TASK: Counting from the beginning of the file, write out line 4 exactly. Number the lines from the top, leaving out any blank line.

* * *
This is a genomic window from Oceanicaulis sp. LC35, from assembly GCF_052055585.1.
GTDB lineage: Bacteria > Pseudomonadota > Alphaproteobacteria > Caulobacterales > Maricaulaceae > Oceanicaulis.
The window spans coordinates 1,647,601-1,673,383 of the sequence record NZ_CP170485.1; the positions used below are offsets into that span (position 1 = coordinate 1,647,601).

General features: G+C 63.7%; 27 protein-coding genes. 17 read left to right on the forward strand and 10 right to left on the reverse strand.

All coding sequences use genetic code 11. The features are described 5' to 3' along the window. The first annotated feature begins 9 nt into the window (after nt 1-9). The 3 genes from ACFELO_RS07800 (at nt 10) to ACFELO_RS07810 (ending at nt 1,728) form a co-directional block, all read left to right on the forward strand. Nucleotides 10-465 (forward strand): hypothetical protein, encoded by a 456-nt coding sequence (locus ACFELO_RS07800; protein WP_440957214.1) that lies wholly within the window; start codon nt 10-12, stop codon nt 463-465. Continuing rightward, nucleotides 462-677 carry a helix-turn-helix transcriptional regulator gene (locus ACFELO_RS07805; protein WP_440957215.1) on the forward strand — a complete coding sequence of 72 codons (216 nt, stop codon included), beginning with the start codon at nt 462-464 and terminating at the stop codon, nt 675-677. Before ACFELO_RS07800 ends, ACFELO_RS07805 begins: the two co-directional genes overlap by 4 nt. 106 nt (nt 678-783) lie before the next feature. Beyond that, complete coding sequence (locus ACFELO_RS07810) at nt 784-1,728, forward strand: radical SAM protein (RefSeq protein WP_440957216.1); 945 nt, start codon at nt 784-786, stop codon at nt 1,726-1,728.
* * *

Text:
General features: G+C 63.7%; 27 protein-coding genes. 17 read left to right on the forward strand and 10 right to left on the reverse strand.